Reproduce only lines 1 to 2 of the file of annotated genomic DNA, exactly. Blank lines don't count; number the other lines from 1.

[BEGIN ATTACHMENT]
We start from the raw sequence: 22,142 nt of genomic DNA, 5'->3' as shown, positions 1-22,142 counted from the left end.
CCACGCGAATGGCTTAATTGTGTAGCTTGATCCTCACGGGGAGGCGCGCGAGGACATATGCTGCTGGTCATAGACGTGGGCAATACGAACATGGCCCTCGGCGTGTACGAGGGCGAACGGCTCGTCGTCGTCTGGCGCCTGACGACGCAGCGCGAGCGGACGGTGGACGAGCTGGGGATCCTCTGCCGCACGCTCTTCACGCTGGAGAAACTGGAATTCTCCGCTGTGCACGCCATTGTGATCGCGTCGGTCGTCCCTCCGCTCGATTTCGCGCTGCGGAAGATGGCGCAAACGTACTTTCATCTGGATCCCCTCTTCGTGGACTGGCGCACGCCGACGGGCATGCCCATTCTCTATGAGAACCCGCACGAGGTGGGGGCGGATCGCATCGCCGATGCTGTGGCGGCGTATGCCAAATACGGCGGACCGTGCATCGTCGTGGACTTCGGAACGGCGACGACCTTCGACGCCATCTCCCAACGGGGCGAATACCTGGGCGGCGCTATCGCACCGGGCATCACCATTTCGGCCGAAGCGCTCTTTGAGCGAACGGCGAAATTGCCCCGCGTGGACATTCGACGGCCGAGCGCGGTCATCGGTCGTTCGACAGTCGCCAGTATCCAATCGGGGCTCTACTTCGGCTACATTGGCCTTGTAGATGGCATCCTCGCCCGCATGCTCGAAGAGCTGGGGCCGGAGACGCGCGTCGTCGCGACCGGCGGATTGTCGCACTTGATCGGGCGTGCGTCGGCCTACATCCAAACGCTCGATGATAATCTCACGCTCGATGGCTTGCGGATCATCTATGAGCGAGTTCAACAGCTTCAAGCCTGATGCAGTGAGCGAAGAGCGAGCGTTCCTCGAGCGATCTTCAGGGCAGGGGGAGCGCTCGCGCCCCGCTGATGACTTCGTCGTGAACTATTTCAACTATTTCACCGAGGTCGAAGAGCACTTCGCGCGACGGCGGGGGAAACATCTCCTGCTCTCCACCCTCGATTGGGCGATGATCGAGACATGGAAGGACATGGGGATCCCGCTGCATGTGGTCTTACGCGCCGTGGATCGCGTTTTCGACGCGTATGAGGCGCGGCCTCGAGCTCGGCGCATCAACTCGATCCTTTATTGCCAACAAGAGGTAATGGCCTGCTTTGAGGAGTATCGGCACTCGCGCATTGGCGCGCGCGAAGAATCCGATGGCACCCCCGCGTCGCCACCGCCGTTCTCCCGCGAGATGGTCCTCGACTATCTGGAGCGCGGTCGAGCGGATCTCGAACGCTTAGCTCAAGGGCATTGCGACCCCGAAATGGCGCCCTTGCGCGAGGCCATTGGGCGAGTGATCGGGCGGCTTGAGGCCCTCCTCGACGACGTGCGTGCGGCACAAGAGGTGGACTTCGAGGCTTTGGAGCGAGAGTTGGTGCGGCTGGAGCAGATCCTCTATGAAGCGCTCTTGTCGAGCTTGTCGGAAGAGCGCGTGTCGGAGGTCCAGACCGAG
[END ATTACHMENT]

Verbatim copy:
We start from the raw sequence: 22,142 nt of genomic DNA, 5'->3' as shown, positions 1-22,142 counted from the left end.
CCACGCGAATGGCTTAATTGTGTAGCTTGATCCTCACGGGGAGGCGCGCGAGGACATATGCTGCTGGTCATAGACGTGGGCAATACGAACATGGCCCTCGGCGTGTACGAGGGCGAACGGCTCGTCGTCGTCTGGCGCCTGACGACGCAGCGCGAGCGGACGGTGGACGAGCTGGGGATCCTCTGCCGCACGCTCTTCACGCTGGAGAAACTGGAATTCTCCGCTGTGCACGCCATTGTGATCGCGTCGGTCGTCCCTCCGCTCGATTTCGCGCTGCGGAAGATGGCGCAAACGTACTTTCATCTGGATCCCCTCTTCGTGGACTGGCGCACGCCGACGGGCATGCCCATTCTCTATGAGAACCCGCACGAGGTGGGGGCGGATCGCATCGCCGATGCTGTGGCGGCGTATGCCAAATACGGCGGACCGTGCATCGTCGTGGACTTCGGAACGGCGACGACCTTCGACGCCATCTCCCAACGGGGCGAATACCTGGGCGGCGCTATCGCACCGGGCATCACCATTTCGGCCGAAGCGCTCTTTGAGCGAACGGCGAAATTGCCCCGCGTGGACATTCGACGGCCGAGCGCGGTCATCGGTCGTTCGACAGTCGCCAGTATCCAATCGGGGCTCTACTTCGGCTACATTGGCCTTGTAGATGGCATCCTCGCCCGCATGCTCGAAGAGCTGGGGCCGGAGACGCGCGTCGTCGCGACCGGCGGATTGTCGCACTTGATCGGGCGTGCGTCGGCCTACATCCAAACGCTCGATGATAATCTCACGCTCGATGGCTTGCGGATCATCTATGAGCGAGTTCAACAGCTTCAAGCCTGATGCAGTGAGCGAAGAGCGAGCGTTCCTCGAGCGATCTTCAGGGCAGGGGGAGCGCTCGCGCCCCGCTGATGACTTCGTCGTGAACTATTTCAACTATTTCACCGAGGTCGAAGAGCACTTCGCGCGACGGCGGGGGAAACATCTCCTGCTCTCCACCCTCGATTGGGCGATGATCGAGACATGGAAGGACATGGGGATCCCGCTGCATGTGGTCTTACGCGCCGTGGATCGCGTTTTCGACGCGTATGAGGCGCGGCCTCGAGCTCGGCGCATCAACTCGATCCTTTATTGCCAACAAGAGGTAATGGCCTGCTTTGAGGAGTATCGGCACTCGCGCATTGGCGCGCGCGAAGAATCCGATGGCACCCCCGCGTCGCCACCGCCGTTCTCCCGCGAGATGGTCCTCGACTATCTGGAGCGCGGTCGAGCGGATCTCGAACGCTTAGCTCAAGGGCATTGCGACCCCGAAATGGCGCCCTTGCGCGAGGCCATTGGGCGAGTGATCGGGCGGCTTGAGGCCCTCCTCGACGACGTGCGTGCGGCACAAGAGGTGGACTTCGAGGCTTTGGAGCGAGAGTTGGTGCGGCTGGAGCAGATCCTCTATGAAGCGCTCTTGTCGAGCTTGTCGGAAGAGCGCGTGTCGGAGGTCCAGACCGAG